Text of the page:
Noninvasive estimation of hepatic steatosis using plain CT vs. Chemical-shift MR imaging: Significance for living donors
Article first published online: 5 SEP 2008
Copyright © 2008 Wiley-Liss, Inc.
Journal of Magnetic Resonance Imaging
Volume 28, Issue 3, pages 678–684, September 2008
How to Cite
Yoshimitsu, K., Kuroda, Y., Nakamuta, M., Taketomi, A., Irie, H., Tajima, T., Hirakawa, M., Ishigami, K., Ushijima, Y., Yamada, T. and Honda, H. (2008), Noninvasive estimation of hepatic steatosis using plain CT vs. Chemical-shift MR imaging: Significance for living donors. J. Magn. Reson. Imaging, 28: 678–684. doi: 10.1002/jmri.21457
- Issue published online: 5 SEP 2008
- Article first published online: 5 SEP 2008
- Grants-in-Aid for Scientific Research from the Japan Society for the Promotion of Science. Grant Number: 15591282
Erratum: Erratum: Yoshimitsu K, Kuroda Y, Nakamuta M, et al. Noninvasive estimation of hepatic steatosis using plain CT vs. chemical-shift MR imaging: significance for living donors. J Magn Reson Imaging 2008;28:678–684
Vol. 33, Issue 1, 255, Article first published online: 22 DEC 2010
- living donor;
- plain CT;
- chemical-shift MR
To compare plain computed tomography (CT) and chemical-shift MR imaging (CSI) for establishing a noninvasive method to estimate the degree of steatosis.
Materials and Methods
A total of 58 patients who had histological proof of liver tissue and underwent CT and/or CSI within two weeks, were studied. They consisted of 38 living donor candidates and 20 liver surgery patients without hepatitis or cirrhosis. The CT index (CTI) and MR index (MRI) were defined and correlated to histological grades of steatosis. Correlation was also performed exclusively for mild steatosis (grades 0–2).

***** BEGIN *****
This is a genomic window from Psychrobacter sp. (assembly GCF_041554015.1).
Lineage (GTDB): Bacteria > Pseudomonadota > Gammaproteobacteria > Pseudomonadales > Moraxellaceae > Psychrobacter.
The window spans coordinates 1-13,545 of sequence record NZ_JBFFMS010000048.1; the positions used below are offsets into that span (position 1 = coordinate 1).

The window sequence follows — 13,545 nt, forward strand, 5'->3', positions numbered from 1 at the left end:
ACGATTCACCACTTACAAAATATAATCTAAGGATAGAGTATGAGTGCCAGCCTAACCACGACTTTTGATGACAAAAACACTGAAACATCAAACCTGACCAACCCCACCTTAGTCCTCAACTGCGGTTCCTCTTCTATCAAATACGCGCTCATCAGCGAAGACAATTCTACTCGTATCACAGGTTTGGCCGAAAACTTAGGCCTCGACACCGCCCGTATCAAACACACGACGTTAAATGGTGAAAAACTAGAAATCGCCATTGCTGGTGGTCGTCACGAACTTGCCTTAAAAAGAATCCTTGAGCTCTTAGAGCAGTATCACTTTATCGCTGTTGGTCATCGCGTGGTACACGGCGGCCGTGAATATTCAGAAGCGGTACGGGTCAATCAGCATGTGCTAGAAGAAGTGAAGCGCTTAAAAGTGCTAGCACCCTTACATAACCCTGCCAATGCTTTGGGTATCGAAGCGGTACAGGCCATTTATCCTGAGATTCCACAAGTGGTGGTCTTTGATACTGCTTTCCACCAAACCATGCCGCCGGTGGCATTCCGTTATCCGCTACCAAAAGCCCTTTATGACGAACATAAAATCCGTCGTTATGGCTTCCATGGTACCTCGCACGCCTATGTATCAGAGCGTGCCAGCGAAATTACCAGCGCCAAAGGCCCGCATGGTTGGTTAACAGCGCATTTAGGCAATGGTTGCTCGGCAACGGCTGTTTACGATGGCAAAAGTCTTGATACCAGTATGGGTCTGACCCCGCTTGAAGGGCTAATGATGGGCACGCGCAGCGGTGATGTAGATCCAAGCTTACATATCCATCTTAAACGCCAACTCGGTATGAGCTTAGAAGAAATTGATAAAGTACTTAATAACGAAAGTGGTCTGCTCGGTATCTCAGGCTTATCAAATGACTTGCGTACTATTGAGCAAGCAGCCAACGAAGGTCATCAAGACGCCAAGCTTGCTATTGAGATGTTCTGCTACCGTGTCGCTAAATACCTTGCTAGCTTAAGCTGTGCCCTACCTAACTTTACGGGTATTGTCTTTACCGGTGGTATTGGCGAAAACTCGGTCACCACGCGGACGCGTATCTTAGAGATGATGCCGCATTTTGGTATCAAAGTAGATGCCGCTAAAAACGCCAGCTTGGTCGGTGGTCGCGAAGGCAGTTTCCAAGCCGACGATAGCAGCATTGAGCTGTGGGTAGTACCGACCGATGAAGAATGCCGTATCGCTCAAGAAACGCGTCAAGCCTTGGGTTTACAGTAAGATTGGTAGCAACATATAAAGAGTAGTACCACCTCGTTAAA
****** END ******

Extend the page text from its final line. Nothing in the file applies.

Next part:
Both plain CT (ρ = 0.74, P < 0.0001) and CSI (ρ = 0.83, P < 0.0001) had good correlation with histological grades of steatosis, showing no significant difference between them. For mild steatosis, CSI (ρ = 0.77, P < 0.0001) had better correlation than CT (ρ = 0.49, P = 0.001) (P = 0.049). Accuracy in differentiation between grade 0–1 vs. grade 2–4 steatosis was 85% using a CTI >6, and 91% using an MRI <0.03 as criteria. That between grade 0–2 and grade 3–4 was 91% using a CTI >–8 and 88% using an MRI <0.25 as criteria.
Both plain CT and CSI were useful in estimating the degree of steatosis but CSI was superior to CT in differentiating mild steatosis. These indices may at least partially replace percutaneous biopsy in evaluating grades of steatosis for living donors. J. Magn. Reson. Imaging 2008;28:678–684. © 2008 Wiley-Liss, Inc.